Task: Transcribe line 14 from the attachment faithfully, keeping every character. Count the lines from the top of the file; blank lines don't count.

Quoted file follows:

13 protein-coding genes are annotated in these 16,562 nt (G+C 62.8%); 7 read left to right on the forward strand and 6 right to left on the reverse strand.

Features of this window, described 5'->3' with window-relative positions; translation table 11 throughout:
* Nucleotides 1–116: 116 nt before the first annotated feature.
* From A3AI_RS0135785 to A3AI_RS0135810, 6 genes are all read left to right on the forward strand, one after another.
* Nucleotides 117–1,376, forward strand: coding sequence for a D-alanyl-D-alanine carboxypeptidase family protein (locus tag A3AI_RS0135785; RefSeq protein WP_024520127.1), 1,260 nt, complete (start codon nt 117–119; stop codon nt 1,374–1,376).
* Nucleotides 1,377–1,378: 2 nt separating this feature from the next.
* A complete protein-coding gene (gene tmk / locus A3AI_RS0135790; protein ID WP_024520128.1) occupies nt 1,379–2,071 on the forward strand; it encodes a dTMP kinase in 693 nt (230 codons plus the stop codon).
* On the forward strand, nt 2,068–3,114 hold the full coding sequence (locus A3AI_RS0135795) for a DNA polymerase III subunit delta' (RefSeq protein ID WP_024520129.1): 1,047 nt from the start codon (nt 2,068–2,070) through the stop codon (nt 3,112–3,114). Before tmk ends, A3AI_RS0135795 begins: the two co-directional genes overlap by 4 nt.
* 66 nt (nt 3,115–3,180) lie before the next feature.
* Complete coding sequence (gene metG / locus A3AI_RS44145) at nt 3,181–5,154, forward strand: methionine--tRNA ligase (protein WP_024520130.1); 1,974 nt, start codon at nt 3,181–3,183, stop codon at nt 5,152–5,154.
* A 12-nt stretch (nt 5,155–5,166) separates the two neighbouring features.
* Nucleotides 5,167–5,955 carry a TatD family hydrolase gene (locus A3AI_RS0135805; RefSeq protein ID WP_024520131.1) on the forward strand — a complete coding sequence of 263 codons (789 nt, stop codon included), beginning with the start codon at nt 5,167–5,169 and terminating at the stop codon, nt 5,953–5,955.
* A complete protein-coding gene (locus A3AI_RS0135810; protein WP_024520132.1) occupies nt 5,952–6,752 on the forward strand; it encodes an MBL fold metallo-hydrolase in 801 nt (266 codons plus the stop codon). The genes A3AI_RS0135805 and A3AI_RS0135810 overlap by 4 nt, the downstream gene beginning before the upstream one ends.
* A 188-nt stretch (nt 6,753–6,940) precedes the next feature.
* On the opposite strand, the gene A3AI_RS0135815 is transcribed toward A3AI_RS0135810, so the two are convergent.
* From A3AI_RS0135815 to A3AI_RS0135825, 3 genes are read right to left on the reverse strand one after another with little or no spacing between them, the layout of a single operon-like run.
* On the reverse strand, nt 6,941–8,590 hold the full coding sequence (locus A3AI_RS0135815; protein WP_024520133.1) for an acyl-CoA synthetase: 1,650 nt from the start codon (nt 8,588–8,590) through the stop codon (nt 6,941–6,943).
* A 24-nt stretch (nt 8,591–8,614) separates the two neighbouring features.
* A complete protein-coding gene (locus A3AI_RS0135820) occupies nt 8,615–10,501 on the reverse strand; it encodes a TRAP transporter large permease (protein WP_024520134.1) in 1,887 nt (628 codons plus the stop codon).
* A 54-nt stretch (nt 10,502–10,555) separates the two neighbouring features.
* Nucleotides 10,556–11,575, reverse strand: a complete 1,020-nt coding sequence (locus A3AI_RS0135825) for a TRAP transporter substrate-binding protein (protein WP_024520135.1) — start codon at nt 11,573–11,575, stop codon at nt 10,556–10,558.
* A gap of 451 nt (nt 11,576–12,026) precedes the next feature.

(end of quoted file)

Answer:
* A 188-nt stretch (nt 6,753–6,940) precedes the next feature.